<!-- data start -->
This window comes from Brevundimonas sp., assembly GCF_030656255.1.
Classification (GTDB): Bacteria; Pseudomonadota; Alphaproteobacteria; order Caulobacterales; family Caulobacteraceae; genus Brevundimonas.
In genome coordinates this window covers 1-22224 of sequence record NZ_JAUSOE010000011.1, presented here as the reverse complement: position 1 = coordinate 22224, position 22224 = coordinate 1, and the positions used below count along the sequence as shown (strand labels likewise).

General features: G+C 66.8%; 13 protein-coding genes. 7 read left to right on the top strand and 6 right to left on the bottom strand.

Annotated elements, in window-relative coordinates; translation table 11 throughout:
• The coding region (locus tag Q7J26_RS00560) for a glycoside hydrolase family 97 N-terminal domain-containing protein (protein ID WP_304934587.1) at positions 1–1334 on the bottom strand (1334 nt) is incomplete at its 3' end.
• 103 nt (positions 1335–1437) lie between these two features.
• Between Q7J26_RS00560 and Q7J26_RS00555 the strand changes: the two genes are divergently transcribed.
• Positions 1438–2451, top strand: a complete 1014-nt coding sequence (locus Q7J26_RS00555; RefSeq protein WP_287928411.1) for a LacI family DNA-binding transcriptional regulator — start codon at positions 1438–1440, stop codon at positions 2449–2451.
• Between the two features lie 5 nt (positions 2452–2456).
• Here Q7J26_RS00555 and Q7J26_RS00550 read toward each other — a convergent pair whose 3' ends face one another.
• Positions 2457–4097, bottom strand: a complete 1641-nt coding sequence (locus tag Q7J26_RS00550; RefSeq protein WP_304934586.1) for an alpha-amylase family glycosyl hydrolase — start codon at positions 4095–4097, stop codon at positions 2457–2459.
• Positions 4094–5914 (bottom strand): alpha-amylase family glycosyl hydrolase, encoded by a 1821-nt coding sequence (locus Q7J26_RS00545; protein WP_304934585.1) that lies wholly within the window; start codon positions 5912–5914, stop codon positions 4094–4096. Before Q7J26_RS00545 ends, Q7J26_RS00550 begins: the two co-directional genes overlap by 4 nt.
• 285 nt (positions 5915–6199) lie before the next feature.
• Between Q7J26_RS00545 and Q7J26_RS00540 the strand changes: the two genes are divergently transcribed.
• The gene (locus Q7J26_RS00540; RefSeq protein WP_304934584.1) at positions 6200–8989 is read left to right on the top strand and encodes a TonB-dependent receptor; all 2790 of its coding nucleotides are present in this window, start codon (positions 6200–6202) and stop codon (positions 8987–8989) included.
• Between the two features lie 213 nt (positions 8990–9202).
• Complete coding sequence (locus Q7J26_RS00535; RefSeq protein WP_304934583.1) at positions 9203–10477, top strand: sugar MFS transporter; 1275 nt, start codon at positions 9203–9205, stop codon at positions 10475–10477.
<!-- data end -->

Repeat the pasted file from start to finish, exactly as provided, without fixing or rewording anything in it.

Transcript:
This window comes from Brevundimonas sp., assembly GCF_030656255.1.
Classification (GTDB): Bacteria; Pseudomonadota; Alphaproteobacteria; order Caulobacterales; family Caulobacteraceae; genus Brevundimonas.
In genome coordinates this window covers 1-22224 of sequence record NZ_JAUSOE010000011.1, presented here as the reverse complement: position 1 = coordinate 22224, position 22224 = coordinate 1, and the positions used below count along the sequence as shown (strand labels likewise).

General features: G+C 66.8%; 13 protein-coding genes. 7 read left to right on the top strand and 6 right to left on the bottom strand.

Annotated elements, in window-relative coordinates; translation table 11 throughout:
• The coding region (locus tag Q7J26_RS00560) for a glycoside hydrolase family 97 N-terminal domain-containing protein (protein ID WP_304934587.1) at positions 1–1334 on the bottom strand (1334 nt) is incomplete at its 3' end.
• 103 nt (positions 1335–1437) lie between these two features.
• Between Q7J26_RS00560 and Q7J26_RS00555 the strand changes: the two genes are divergently transcribed.
• Positions 1438–2451, top strand: a complete 1014-nt coding sequence (locus Q7J26_RS00555; RefSeq protein WP_287928411.1) for a LacI family DNA-binding transcriptional regulator — start codon at positions 1438–1440, stop codon at positions 2449–2451.
• Between the two features lie 5 nt (positions 2452–2456).
• Here Q7J26_RS00555 and Q7J26_RS00550 read toward each other — a convergent pair whose 3' ends face one another.
• Positions 2457–4097, bottom strand: a complete 1641-nt coding sequence (locus tag Q7J26_RS00550; RefSeq protein WP_304934586.1) for an alpha-amylase family glycosyl hydrolase — start codon at positions 4095–4097, stop codon at positions 2457–2459.
• Positions 4094–5914 (bottom strand): alpha-amylase family glycosyl hydrolase, encoded by a 1821-nt coding sequence (locus Q7J26_RS00545; protein WP_304934585.1) that lies wholly within the window; start codon positions 5912–5914, stop codon positions 4094–4096. Before Q7J26_RS00545 ends, Q7J26_RS00550 begins: the two co-directional genes overlap by 4 nt.
• 285 nt (positions 5915–6199) lie before the next feature.
• Between Q7J26_RS00545 and Q7J26_RS00540 the strand changes: the two genes are divergently transcribed.
• The gene (locus Q7J26_RS00540; RefSeq protein WP_304934584.1) at positions 6200–8989 is read left to right on the top strand and encodes a TonB-dependent receptor; all 2790 of its coding nucleotides are present in this window, start codon (positions 6200–6202) and stop codon (positions 8987–8989) included.
• Between the two features lie 213 nt (positions 8990–9202).
• Complete coding sequence (locus Q7J26_RS00535; RefSeq protein WP_304934583.1) at positions 9203–10477, top strand: sugar MFS transporter; 1275 nt, start codon at positions 9203–9205, stop codon at positions 10475–10477.